Postneedling soreness and tenderness after different dosages of dry needling of an active myofascial trigger point in patients with neck pain: a randomised controlled trial.

Postneedling soreness and tenderness after different dosages of dry needling of an active myofascial trigger point in patients with neck pain: a randomised controlled trial.

PM R. 2018 May 29;:

Authors: Martín-Pintado-Zugasti A, Fernández-Carnero J, León-Hernández JV, Calvo Lobo C, Beltrán Alacreu H, Alguacil-Diego I, Gallego-Izquierdo T, Pecos-Martin D

Abstract
BACKGROUND: Previous studies in asymptomatic subjects have demonstrated that myofascial trigger point (MTrP) dry needling is frequently associated with postneedling soreness. However, to the author’s knowledge, there is not any study that performs a detailed description of postneedling soreness characteristics in patients with myofascial pain. This information could help clinicians to make evidence-informed decisions considering the benefits and negative effects of different dry needling dosages.
OBJECTIVE: (1) to compare the prevalence, intensity and duration of postneedling soreness and tenderness after different dosages of deep dry needling (DDN) and (2) analyze the influence on postneedling soreness of psychological factors and other factors involved in the DDN process DESIGN: A 1-week follow-up, double-blind randomized controlled trial.
SETTING: University community.
PARTICIPANTS: Patients (n=120: 34 males; 86 females) aged 18 to 53 years (median±IR, 21.0±7.0y) with active MTrPs in the upper trapezius.
INTERVENTION: All patients received DDN in an active MTrP. They were randomly divided into 4 groups: no local twitch responses (LTRs) elicited (Control group), 4 LTRs elicited, 6 LTRs elicited and DDN until no more LTRs were elicited.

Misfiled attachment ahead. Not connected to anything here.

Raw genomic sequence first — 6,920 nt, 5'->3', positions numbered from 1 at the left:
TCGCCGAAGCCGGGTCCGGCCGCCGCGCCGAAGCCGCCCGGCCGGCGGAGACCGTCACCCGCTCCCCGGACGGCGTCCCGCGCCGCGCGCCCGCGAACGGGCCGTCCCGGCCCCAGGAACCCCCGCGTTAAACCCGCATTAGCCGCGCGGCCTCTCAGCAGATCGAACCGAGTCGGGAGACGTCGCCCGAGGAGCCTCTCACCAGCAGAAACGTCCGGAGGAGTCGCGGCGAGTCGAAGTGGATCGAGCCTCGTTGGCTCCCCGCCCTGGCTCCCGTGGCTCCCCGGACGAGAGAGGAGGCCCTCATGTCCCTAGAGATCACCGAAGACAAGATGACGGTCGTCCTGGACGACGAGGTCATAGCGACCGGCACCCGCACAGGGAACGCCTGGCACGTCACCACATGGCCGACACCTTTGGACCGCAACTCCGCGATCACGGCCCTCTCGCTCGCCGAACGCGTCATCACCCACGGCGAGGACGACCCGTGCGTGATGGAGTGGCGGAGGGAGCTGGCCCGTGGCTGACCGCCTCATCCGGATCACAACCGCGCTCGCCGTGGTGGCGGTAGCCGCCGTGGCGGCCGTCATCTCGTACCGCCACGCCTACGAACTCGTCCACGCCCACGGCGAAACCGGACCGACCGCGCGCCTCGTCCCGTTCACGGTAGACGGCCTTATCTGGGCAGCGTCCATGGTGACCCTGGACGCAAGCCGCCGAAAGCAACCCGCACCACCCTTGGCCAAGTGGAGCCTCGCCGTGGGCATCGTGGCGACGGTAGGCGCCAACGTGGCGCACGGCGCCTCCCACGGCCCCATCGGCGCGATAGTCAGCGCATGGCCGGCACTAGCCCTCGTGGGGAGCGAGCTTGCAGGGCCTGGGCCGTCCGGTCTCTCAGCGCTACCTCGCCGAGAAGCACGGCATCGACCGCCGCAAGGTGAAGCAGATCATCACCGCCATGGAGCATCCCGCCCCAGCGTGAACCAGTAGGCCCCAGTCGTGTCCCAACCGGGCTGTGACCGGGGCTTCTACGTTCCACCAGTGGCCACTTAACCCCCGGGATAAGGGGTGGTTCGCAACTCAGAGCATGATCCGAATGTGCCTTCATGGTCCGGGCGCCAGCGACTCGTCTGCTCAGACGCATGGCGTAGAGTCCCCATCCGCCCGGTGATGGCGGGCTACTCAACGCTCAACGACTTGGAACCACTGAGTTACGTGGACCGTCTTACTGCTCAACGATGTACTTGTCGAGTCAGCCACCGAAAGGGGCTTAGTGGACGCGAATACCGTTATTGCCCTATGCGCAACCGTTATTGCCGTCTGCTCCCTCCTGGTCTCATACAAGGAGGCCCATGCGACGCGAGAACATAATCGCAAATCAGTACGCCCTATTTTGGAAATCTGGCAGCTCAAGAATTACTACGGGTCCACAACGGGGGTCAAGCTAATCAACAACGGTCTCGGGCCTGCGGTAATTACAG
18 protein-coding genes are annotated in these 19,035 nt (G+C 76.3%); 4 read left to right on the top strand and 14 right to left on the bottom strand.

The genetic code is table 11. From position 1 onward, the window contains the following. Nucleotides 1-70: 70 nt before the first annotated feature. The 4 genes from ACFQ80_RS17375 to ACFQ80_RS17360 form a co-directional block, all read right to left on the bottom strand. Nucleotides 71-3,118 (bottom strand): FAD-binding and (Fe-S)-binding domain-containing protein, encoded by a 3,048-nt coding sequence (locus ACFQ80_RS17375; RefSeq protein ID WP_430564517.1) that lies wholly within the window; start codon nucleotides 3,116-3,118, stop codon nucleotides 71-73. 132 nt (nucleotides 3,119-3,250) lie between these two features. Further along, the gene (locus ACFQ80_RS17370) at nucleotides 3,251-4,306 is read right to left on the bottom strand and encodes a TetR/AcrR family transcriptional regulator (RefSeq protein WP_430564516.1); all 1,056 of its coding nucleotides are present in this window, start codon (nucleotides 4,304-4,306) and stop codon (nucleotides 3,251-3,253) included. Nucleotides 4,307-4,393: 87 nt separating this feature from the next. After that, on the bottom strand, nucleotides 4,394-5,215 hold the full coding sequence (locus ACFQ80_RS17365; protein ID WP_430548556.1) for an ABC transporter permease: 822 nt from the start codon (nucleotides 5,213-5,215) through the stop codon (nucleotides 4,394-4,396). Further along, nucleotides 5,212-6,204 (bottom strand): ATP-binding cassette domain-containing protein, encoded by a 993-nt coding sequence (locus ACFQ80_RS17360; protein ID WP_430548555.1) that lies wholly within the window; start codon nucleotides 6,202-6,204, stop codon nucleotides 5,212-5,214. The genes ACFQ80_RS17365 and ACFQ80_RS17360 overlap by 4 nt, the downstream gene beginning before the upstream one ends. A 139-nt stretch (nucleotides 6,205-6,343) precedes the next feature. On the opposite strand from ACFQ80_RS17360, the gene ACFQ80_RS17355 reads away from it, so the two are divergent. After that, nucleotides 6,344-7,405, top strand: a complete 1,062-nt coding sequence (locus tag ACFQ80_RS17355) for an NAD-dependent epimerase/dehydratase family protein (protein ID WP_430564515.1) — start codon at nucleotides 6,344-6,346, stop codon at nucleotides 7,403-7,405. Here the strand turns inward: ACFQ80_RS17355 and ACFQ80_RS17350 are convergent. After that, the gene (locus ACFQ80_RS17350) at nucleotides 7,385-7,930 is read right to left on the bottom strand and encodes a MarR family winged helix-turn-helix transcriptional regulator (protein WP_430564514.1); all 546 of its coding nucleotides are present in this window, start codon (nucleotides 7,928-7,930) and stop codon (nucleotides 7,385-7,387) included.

MAIN OUTCOME MEASURES: post-needling soreness and pressure pain threshold (PPT) were assessed before treatment, during DDN procedure and every 24 hours during one week.
RESULTS: Postneedling soreness showed a significant effect for time (F2,006=173.603;P<.001,ηp2=0.659) and a significant interaction between group and time (F6,017=3.763;P=.001;ηp2=0.111). PPT showed a significant effect for time (F2,377=16.833;P<.001;ηp2=0.127) and a significant interaction between group and time (F7,130=2.100;P=.04;ηp2=0.052). Psychological factors did not show relevant correlations with the intensity of postneedling soreness.
CONCLUSIONS: Postneedling soreness is present in most of subjects after DDN of active MTrPs. The groups in which DDN was performed eliciting LTRs exhibited greater post-needling soreness. The number of needle insertions was associated with postneedling soreness but psychological factors did not seem to play a relevant role on its perception.

PMID: 29857165 [PubMed – as supplied by publisher]

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